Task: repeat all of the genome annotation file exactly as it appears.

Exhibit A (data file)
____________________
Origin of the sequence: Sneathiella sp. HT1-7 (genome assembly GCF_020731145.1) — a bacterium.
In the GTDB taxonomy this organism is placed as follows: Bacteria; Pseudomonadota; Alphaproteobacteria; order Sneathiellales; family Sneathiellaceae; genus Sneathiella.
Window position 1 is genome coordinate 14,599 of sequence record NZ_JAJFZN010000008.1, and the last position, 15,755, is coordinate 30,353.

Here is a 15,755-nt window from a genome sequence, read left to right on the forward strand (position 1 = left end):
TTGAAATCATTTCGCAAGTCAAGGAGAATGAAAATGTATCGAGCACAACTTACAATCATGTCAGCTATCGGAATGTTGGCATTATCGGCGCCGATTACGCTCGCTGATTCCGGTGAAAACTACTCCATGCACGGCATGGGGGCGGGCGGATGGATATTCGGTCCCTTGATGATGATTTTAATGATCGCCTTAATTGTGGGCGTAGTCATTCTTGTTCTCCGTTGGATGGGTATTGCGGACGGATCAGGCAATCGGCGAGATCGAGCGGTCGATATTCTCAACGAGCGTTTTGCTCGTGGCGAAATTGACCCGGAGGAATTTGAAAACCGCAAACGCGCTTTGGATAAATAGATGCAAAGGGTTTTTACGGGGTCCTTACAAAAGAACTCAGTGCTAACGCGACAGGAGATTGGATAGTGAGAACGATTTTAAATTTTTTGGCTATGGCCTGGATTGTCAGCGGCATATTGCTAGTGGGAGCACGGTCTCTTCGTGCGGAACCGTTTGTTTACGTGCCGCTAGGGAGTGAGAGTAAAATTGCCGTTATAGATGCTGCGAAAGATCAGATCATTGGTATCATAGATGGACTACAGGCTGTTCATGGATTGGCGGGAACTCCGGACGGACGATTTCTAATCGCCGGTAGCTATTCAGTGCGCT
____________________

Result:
Origin of the sequence: Sneathiella sp. HT1-7 (genome assembly GCF_020731145.1) — a bacterium.
In the GTDB taxonomy this organism is placed as follows: Bacteria; Pseudomonadota; Alphaproteobacteria; order Sneathiellales; family Sneathiellaceae; genus Sneathiella.
Window position 1 is genome coordinate 14,599 of sequence record NZ_JAJFZN010000008.1, and the last position, 15,755, is coordinate 30,353.

Here is a 15,755-nt window from a genome sequence, read left to right on the forward strand (position 1 = left end):
TTGAAATCATTTCGCAAGTCAAGGAGAATGAAAATGTATCGAGCACAACTTACAATCATGTCAGCTATCGGAATGTTGGCATTATCGGCGCCGATTACGCTCGCTGATTCCGGTGAAAACTACTCCATGCACGGCATGGGGGCGGGCGGATGGATATTCGGTCCCTTGATGATGATTTTAATGATCGCCTTAATTGTGGGCGTAGTCATTCTTGTTCTCCGTTGGATGGGTATTGCGGACGGATCAGGCAATCGGCGAGATCGAGCGGTCGATATTCTCAACGAGCGTTTTGCTCGTGGCGAAATTGACCCGGAGGAATTTGAAAACCGCAAACGCGCTTTGGATAAATAGATGCAAAGGGTTTTTACGGGGTCCTTACAAAAGAACTCAGTGCTAACGCGACAGGAGATTGGATAGTGAGAACGATTTTAAATTTTTTGGCTATGGCCTGGATTGTCAGCGGCATATTGCTAGTGGGAGCACGGTCTCTTCGTGCGGAACCGTTTGTTTACGTGCCGCTAGGGAGTGAGAGTAAAATTGCCGTTATAGATGCTGCGAAAGATCAGATCATTGGTATCATAGATGGACTACAGGCTGTTCATGGATTGGCGGGAACTCCGGACGGACGATTTCTAATCGCCGGTAGCTATTCAGTGCGCT